In accordance with Section 1 (4A) of the Planning (Listed Buildings and Conservation Areas) (Scotland) Act 1997 the following are excluded from the listing: manse, Cowley Hall, Fraser Hall, link building and the Church Officer's house, boundary wall and gatepiers.
Greenbank Parish Church is a good example of a Gothic Revival style church built for a small parish. Although relatively modest in terms of scale, the church has some good decorative detailing throughout with a particularly good Gothic Revival interior. It is largely unaltered, apart from the 1930s additions to the chancel. The church, with its high tower, is prominent in the streetscape.
Age and Rarity
Built in 1884, Greenbank Parish Church is first shown on the 2nd edition Ordnance Survey map of 1896. It was constructed for the established church as 'Greenbank Chapel of Ease' (a church building within the bounds of an existing parish, serving those who cannot conveniently reach the parish church) on land gifted by local landowner, Mr J. D. Hamilton. The church took its name from Hamilton's Greenbank estate, located just over a kilometre to the west.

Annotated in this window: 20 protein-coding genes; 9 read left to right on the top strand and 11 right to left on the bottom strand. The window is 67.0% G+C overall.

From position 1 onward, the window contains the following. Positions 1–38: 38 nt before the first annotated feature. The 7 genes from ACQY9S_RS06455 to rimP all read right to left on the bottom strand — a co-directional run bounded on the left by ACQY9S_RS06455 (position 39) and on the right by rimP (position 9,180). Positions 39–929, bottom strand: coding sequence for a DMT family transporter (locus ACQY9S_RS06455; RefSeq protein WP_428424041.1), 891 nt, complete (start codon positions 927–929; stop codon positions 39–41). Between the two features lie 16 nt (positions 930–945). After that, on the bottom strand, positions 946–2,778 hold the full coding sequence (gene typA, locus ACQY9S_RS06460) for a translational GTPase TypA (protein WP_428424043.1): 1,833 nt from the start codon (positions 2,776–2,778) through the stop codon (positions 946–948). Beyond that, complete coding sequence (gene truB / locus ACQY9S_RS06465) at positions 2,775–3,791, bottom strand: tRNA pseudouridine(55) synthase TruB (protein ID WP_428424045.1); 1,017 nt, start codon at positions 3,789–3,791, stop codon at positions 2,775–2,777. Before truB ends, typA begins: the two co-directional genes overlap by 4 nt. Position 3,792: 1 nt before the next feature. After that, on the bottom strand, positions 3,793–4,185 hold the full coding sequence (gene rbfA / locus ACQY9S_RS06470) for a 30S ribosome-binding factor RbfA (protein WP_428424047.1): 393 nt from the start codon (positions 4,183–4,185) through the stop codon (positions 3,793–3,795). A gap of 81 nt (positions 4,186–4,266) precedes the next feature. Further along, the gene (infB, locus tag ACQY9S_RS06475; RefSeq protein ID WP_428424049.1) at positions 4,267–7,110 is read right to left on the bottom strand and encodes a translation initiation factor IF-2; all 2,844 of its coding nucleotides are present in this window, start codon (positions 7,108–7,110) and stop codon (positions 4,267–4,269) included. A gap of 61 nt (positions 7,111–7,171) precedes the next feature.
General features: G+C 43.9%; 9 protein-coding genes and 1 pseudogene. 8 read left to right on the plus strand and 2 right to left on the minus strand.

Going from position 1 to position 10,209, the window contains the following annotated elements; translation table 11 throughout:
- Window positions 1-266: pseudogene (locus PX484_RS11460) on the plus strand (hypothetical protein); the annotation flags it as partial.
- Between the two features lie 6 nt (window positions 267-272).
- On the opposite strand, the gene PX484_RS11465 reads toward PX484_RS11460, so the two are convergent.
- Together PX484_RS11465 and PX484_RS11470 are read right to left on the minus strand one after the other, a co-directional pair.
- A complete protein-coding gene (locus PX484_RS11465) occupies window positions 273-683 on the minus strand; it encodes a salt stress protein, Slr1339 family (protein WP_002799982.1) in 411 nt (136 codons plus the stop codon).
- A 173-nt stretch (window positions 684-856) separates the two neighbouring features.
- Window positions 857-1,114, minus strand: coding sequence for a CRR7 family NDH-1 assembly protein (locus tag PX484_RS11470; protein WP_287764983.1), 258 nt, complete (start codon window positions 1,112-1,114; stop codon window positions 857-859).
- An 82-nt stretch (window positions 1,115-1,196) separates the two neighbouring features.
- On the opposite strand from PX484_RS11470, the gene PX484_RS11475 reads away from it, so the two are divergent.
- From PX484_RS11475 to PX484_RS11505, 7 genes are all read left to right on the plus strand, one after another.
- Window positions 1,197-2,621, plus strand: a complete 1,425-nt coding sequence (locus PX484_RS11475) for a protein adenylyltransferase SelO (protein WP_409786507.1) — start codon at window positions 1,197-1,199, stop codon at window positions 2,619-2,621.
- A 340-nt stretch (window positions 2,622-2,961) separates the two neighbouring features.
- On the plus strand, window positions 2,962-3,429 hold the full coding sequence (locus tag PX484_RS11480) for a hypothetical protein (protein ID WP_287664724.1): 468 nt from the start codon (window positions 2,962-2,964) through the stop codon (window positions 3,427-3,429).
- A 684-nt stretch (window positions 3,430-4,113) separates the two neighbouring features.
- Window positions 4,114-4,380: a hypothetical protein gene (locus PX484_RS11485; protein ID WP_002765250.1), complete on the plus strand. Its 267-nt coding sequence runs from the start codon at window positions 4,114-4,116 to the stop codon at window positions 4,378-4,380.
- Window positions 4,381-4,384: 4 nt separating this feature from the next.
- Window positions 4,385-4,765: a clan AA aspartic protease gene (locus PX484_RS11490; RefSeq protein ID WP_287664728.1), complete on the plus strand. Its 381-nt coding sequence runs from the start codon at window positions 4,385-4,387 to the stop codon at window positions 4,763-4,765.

Opened on 13 April 1884, the total cost of Greenbank Parish Church, including the furnishings, was £4,055, a figure which exceeded the early budget of £3,100. In February 1889 Greenbank became a parish church, with a new parish having been created out of part of the Mearns, Eastwood and Cathcart parishes.
The 2nd and 3rd edition Ordnance Survey maps (1896 and 1911) show that the original church building did not include the present chancel to the west. In its place was a hall abutting to the rear of the church, in which the Sunday school was originally held. The clock to the tower was donated around 1920, in thanks for a son returned from the First World War but also in commemoration for those who did not come back. There is also a wall-mounted memorial in the vestibule, commemorating those from Greenbank who died in the First and Second World Wars.